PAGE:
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She loves her crib! She’s used it to practice the arts of standing, climbing down, and cruising.

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Sleep, quiet,and snuggles have been a major part of making this transition relatively sane.

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Early morning goodbyes

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Maria decided the next week that life was not good unless she was standing.

While we were still in the midst of moving in, we took a trip down to Nashotah for commencement.

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Our annual do-I-have-to-stand-next-to-you picture

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Are we done yet?

Glad as we were to rejoice with friends as they completed this chapter of their lives, we were so grateful to get home and unpack some more.

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Oops. This one was at Nashotah. Out of order.

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Maria made sure we didn’t leave any books in the boxes.

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All clear, Mommy!

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Maria was more interested in Daddy’s cross than in his party hat.

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She decided crawling can be fun after all. Sometimes. When there’s nothing close at hand to pull up on or get into.

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Well, don’t YOU inspect your sweet potatoes with a comb?

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Mother, I’m perfectly safe. Stop fluttering about me and go get something done.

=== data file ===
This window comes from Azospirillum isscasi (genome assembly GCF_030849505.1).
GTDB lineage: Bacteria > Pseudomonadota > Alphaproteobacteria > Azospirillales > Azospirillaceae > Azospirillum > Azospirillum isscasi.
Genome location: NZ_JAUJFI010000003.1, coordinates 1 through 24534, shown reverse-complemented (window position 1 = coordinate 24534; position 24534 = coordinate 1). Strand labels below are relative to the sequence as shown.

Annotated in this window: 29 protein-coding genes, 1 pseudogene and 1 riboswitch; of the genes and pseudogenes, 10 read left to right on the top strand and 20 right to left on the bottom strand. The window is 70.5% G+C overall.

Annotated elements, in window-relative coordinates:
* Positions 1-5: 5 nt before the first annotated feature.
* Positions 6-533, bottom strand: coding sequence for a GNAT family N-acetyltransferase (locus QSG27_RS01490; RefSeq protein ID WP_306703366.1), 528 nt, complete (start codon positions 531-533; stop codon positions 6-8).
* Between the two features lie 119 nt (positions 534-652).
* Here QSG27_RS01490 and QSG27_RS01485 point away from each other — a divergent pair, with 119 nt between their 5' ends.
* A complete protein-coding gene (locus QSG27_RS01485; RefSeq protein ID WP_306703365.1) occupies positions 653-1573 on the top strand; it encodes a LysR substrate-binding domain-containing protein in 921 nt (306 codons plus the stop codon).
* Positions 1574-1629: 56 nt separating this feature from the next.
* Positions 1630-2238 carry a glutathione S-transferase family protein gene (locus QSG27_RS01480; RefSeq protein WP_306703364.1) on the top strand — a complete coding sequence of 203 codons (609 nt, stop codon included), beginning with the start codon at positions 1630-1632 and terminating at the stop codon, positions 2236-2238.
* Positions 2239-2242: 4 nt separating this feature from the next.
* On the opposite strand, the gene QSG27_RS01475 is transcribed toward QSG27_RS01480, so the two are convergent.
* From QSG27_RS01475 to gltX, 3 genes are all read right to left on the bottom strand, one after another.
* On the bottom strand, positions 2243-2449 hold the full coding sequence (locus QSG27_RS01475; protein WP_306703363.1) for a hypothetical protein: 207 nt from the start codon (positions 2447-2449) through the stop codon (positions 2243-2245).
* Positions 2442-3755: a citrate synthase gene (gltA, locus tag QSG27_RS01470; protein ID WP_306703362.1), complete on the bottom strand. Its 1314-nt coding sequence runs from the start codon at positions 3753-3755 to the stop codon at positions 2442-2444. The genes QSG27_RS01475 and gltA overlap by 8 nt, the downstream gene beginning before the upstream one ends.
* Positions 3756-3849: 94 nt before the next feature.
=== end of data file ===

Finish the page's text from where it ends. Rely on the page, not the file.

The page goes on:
On Saturday, we took a trip to the basilica, which is incredibly gorgeous. We didn’t stay too long, because preparations for a wedding were underway.

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Look, Ma, no hands!

On Sunday, we picked up a desk and a kitchen cabinet at Ikea.

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Stephen put together his desk right away. I haven’t finished the cabinet yet.

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She found a happy corner where she entertained herself for the longest time.

On Tuesday, we flew down to Colorado for diocesan synod, where Stephen was incardinated into our new home diocese. Maria quite enjoyed the flight this time.

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This is the view from our room’s balcony. I’ve missed the mountains so much!

And so now you’re pretty much caught up! We still don’t have internet at home, but once we do, maybe I’ll be a little more faithful at keeping this up!

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A New Year

P1010973Much has happened since the last update.  Hannah and I decided to settle in Hillsdale, Michigan for the time being until our way forward in ministry becomes more clear.  God has been teaching us a good deal about the truth, joy, and sorrow of his promise to the ancient clergy of Israel in Deuteronomy 18.  I am presently working as a clerk at a local business, Broad Street Downtown Market.  Sometimes I’m asked what my hobby is these days, and I generally answer ‘Finding church work as a clergyman.’  Pray for us as we seek to walk faithfully before God as his chosen Levites.